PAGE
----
A study conducted by a research team led by Michel Cayouette, Full IRCM Research Professor and Director of the Cellular Neurobiology research unit, in collaboration with a team led by Stéphane Angers, Associate Professor at the University of Toronto, makes the cover of the latest edition of Developmental Cell following the discovery of a mechanism enabling the production of cellular diversity in the developing nervous system.
You may believe that you have forgotten the Chinese you spoke as a child, but your brain hasn’t. Moreover, that “forgotten” first language may well influence what goes on in your brain when you speak English or French today.
In a paper published today in Nature Communications, researchers from McGill University and the Montreal Neurological Institute describe their discovery that even brief, early exposure to a language influences how the brain processes sounds from a second language later in life. Even when the first language learned is no longer spoken.
“These results are very exciting because light therapy is inexpensive, easy to access and use, and comes with few side effects,” said Dr. Raymond Lam, a UBC professor and psychiatrist at the Djavad Mowafaghian Centre for Brain Health, a partnership between UBC and Vancouver Coastal Health. “Patients can easily use light therapy along with other treatments such as antidepressants and psychotherapy.”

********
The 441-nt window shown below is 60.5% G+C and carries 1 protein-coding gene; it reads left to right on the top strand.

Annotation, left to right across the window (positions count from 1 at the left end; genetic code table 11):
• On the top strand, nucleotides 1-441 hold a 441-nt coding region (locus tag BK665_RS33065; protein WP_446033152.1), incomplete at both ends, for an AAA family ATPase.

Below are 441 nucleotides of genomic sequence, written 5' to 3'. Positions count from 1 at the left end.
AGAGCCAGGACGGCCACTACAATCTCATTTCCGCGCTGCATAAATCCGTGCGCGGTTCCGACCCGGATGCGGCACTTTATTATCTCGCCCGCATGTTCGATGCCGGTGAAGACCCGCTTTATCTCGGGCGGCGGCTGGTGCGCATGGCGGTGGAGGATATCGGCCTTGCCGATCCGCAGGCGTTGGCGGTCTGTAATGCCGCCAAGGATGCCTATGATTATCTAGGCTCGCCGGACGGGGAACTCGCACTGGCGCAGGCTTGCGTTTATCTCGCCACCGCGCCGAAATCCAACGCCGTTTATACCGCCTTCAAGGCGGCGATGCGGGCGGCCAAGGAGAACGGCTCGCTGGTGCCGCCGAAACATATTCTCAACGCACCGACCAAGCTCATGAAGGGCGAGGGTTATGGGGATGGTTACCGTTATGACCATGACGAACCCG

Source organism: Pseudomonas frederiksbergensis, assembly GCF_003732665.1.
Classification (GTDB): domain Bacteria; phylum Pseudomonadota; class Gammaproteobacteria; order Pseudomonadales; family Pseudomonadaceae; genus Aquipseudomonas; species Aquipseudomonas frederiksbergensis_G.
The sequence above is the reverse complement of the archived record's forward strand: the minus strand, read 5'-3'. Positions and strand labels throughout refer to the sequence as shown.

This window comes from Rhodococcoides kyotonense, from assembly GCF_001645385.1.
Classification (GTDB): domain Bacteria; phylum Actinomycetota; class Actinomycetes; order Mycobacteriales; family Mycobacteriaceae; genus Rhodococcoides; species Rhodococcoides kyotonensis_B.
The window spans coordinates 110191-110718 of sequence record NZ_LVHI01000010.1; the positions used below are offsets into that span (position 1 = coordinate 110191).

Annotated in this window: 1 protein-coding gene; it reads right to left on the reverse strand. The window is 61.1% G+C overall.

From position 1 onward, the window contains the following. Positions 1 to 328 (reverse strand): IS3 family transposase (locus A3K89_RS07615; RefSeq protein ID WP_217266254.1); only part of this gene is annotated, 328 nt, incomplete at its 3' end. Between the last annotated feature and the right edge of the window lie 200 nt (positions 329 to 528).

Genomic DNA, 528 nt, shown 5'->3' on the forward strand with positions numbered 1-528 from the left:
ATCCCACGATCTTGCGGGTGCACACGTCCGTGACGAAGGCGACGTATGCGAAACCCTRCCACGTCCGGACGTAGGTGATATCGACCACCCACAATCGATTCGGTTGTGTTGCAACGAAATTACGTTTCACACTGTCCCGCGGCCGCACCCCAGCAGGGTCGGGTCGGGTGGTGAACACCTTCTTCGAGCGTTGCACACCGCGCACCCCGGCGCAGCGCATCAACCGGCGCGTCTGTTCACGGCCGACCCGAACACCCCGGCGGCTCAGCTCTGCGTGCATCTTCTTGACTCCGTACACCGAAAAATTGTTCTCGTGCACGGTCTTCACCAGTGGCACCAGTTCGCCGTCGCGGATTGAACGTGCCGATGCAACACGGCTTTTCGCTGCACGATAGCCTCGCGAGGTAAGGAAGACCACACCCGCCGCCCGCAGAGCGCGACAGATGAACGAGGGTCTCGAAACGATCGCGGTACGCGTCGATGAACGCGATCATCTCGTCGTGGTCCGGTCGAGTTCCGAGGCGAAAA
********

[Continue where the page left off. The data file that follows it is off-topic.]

A new study led by researchers at the Montreal Neurological Institute and Hospital of McGill University and the MUHC, gets closer to identifying the mechanisms responsible for multiple sclerosis and makes headway in the search for better treatments.
Modern scientific understanding has considered multiple sclerosis (MS) to be a disease controlled by the T cell, a type of white blood cell. Research has shown that in MS, T cells inappropriately attack myelin, the protective layer of fat covering nerves in the central nervous system, exposing them to damage.
Scientists at the Research Institute of the McGill University Health Centre (RI-MUHC) and Duke University have made a breakthrough that advances our understanding of how the brain detects and prevents dehydration.
They have identified the structure of a key protein located in the brain, which is involved in body hydration and that could control temperature.
New research conducted in the laboratory of Louis-Éric Trudeau at the Université de Montréal helps explain why some neurons in the brain are specifically affected and die in Parkinson’s disease. His team found that the death of neurons affected by Parkinson’s, including some found in regions called the substantia nigra (literally “the black substance”), the locus ceruleus and the dorsal nucleus of the vagus nerve, may be caused by a form of cellular energy crisis in neurons that require unusually high quantities of energy to carry out their job of regulating movement.